Our law-firm provides you the best lawyers for domestic violence cases. We make sure that legal services we provide are consistent and timely. We ensure that our clients get quality oriented services. Each matter is unique and each solution is carefully crafted. Our best domestic violence lawyer has abilities to think outside the box. Our top lawyers provide good solution to each situation. Feel free to call our expert team of domestic violence and civil suit lawyers.

0

How succession is decided for the property of a Hindu woman who is deceased without a will

The Hindu Succession Act 1956 does not discriminate between Hindu men and Hindu women regarding any form of succession. This method is based on natural affection and scientific approach. It has been built by the Parliament of India on the basis of social harmony and equality. Under this Act, there is a separate scientific way of dividing the property of Hindu man in succession which is described under section 8 of this act.

Under the Hindu Succession Act 1956, the way a man is given rights in relation to succession to property. Similarly, if a Hindu woman is an intestate deceased, then in such a situation the rules of succession of her property have been determined under Section 15 of this Act and the order of heirs of the property of Hindu woman is mentioned under Section 16.

Section 15 of Hindu Succession Act, 1956

This is the second most important section of this Act. Under this section simple rules regarding succession of Hindu women are mentioned. After the passage of the Hindu Succession Act 1956, a Hindu woman has three types of assets.

  • Property received in succession from father or mother
  • Property received in succession from husband or father-in-law
  • All other types of property – as is the general rule, any Hindu person shall inherit the property received by him in succession and the property acquired by him.

He can devise his property anywhere. No law or rule prevents a person from making any will in relation to his property. Any Hindu man or woman can inherit his property anywhere and the offspring of a Hindu man cannot claim that he is entitled to inherit his property because any Hindu man or woman has absolute right. That he will devise his property anywhere. But if the Hindu man or woman does not die in respect of his property except by a will then the provisions of the Hindu Succession Act 1956 apply. Under these provisions separate rules have been prescribed for male and separate rules have been prescribed for Hindu woman. Under Section 15 of the Succession Act 1956, the rules for the right to property of a Hindu woman are described.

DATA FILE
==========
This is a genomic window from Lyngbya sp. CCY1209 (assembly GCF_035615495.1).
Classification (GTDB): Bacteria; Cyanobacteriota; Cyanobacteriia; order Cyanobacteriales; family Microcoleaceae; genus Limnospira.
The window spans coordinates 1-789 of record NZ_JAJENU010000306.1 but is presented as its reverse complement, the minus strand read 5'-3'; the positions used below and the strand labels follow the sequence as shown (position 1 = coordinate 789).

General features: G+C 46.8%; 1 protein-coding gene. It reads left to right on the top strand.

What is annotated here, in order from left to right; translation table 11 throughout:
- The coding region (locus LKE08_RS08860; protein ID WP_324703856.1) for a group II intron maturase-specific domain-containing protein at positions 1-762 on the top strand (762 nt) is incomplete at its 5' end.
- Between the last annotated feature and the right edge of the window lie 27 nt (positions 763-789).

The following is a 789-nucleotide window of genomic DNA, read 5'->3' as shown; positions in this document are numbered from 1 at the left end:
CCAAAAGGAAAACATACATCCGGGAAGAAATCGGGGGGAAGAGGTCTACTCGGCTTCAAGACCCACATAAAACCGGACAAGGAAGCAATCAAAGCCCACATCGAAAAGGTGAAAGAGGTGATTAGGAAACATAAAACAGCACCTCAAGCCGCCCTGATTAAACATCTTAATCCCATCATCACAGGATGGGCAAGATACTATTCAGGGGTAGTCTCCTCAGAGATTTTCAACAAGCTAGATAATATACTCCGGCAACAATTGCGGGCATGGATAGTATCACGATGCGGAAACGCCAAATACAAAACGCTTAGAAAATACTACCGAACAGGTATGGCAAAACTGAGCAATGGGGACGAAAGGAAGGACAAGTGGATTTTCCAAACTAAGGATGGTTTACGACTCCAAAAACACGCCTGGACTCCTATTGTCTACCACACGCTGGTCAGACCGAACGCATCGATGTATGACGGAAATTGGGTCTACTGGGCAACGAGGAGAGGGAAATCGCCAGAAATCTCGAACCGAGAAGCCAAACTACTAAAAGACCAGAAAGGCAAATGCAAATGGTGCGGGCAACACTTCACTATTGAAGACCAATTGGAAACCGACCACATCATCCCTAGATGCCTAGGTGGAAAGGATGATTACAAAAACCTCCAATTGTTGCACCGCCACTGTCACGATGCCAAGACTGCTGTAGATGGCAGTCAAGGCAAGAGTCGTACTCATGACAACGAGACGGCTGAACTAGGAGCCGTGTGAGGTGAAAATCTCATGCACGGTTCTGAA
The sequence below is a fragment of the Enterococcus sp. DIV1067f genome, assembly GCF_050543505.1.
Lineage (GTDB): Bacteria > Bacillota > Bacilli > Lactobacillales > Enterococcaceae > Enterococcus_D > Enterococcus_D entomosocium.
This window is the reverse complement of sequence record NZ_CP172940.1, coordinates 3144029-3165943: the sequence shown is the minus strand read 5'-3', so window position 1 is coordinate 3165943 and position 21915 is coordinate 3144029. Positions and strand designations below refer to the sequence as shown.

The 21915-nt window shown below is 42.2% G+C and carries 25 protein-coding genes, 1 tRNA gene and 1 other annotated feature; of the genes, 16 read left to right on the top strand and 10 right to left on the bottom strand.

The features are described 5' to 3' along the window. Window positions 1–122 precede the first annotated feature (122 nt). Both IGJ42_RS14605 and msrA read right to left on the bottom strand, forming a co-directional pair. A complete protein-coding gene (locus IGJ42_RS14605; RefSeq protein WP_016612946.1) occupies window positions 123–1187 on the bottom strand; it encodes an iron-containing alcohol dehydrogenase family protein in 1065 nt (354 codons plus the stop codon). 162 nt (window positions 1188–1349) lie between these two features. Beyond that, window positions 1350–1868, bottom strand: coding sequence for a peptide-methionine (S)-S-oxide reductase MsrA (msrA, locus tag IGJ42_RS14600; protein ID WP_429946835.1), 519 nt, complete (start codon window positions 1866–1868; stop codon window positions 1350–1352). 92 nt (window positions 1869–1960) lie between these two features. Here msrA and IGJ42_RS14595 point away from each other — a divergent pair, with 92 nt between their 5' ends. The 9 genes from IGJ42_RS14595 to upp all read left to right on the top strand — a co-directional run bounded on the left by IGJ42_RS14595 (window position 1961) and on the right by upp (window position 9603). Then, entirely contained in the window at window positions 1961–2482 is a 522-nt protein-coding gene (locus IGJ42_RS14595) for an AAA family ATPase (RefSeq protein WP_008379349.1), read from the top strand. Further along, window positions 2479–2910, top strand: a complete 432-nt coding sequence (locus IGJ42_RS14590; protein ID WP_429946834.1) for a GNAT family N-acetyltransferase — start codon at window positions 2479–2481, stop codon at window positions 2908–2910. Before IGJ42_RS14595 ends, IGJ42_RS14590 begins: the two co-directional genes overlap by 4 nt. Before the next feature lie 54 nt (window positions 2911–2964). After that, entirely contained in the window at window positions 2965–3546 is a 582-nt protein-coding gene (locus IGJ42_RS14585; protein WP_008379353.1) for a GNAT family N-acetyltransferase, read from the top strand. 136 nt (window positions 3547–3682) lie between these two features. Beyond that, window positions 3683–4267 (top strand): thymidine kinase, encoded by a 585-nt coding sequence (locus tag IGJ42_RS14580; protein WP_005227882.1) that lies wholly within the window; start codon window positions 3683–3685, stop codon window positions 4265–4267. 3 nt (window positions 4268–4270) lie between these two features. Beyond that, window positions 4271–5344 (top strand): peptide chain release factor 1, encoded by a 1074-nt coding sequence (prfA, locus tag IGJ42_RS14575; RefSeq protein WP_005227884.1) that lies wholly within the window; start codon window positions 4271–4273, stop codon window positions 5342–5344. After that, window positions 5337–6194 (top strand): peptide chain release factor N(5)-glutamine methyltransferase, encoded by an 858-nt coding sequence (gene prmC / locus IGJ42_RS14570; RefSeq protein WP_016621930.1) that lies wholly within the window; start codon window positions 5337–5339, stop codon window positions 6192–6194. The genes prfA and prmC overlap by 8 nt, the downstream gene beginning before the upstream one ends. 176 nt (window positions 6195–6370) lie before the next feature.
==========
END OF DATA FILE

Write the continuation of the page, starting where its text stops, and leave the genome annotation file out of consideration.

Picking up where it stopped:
Under Section 30 of this Act, any Hindu woman can bequeath her property anywhere but she does not leave any will, then in such a situation, according to section 15, the succession of her property is decided. According to Section 15 of the Hindu Succession Act 1956, in the event of death of a Hindu woman, her property is devolved to the following persons-

1)  Son, daughter and husband

2)  Husband’s heirs

3)  Mother and father

4)  To the heirs of the father

5)  The order of succession of the property of any Hindu woman to the heirs of the mother is the same as the order of succession to the property of a Hindu male.

The property is first devolved to son, daughter and husband. If the dying Hindu woman does not have a son, daughter and husband, in such a situation the property is devolved to the heirs of the husband. If the husband’s heir is also not available, then the property of the dying Hindu woman is devolved to her mother and father. If the mother and father are also not available, then the fourth heir is the heir to the father. If the father does not have an heir, in such a situation the fifth heir is the heir of the mother.

Certain features under this section, if any property is inherited by a Hindu woman from her parents, in the absence of the son or daughter of the deceased, the above heirs will be devolved to the heirs of the father and not to the order. Similarly, property received from husband or father-in-law will be devolved to the heirs of the husband if there is no son or daughter of the deceased. In this section, an attempt has been made to judge the property from which people get the property. The first succession is that of the son and daughters. If the son and daughter are not available, in such a situation, the property received in succession is devolved to those people from where that property is received by a Hindu woman.